Thomas Sowell

By 2007, his line was now that "the subprime crisis demonstrates the serious negative economic and social consequences that result from too little regulation." By 2008, his line was that the financial crisis was caused by "bad decisions that were made by people in the private sector."

When television financial reporter Maria Bartiromo reminded Congressman Frank of his statements in earlier years, he simply denied making the statements she quoted and blamed "right-wing Republicans who took the position that regulation was always bad."

Regulation is of course not always bad, and it would be hard to find anyone of any party who says that it is. Moreover, Congressman Frank had some Republican collaborators in pushing regulators to push banks into risky mortgage lending.

As for the market, financial market specialist Mark Zandi put it very plainly: "Lending money to American homebuyers had been one of the least risky and most profitable businesses a bank could engage in for nearly a century."

What changed that was not the market but politicians like Barney Frank and his Senate counterpart Christopher Dodd, pushing the "affordable housing" crusade through government intervention, in disregard of the risks that they were repeatedly warned about by people inside and outside of government.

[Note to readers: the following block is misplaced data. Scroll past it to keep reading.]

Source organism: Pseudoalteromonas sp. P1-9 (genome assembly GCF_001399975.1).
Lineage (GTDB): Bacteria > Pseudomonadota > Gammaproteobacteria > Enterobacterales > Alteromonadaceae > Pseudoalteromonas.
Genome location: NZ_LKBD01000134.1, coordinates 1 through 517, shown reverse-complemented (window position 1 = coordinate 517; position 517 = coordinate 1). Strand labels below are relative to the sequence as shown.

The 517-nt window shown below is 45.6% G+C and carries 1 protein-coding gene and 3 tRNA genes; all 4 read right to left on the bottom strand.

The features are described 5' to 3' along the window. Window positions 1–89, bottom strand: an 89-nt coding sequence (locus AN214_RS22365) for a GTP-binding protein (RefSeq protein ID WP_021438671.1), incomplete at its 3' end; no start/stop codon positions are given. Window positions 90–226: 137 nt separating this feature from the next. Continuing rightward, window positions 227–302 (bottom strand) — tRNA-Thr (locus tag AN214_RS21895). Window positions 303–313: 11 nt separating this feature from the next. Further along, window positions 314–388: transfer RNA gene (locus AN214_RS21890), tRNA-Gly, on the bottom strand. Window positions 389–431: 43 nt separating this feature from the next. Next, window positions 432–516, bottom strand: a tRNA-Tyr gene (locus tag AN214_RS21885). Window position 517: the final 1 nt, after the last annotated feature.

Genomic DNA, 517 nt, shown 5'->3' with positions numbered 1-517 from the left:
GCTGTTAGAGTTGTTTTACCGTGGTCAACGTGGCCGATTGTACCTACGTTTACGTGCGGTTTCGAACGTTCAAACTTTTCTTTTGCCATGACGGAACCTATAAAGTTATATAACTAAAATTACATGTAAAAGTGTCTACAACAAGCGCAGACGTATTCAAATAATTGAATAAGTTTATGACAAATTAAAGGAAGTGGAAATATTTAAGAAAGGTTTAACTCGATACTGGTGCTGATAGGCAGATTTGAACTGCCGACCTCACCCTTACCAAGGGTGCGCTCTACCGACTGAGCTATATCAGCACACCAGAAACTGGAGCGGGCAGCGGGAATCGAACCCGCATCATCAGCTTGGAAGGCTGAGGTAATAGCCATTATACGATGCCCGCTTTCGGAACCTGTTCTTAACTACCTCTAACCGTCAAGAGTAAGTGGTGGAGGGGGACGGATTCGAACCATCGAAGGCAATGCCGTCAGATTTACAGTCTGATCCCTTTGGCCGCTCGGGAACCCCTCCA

Although this is the biggest housing disaster the government has ever produced, it is by no means the first. Republicans intervened in the housing markets to promote more home ownership in the 1920s, Democrats in the 1930s and both parties after World War II. All of these interventions led to massive foreclosures.

Don't politicians ever learn? Why should they? What they have learned all too well is how easy it is to get credit for promoting home ownership and how easy it is to escape blame for the later foreclosures and other economic disasters that follow.


Thomas Sowell

Thomas Sowell is a senior fellow at the Hoover Institute and author of The Housing Boom and Bust.

Creators Syndicate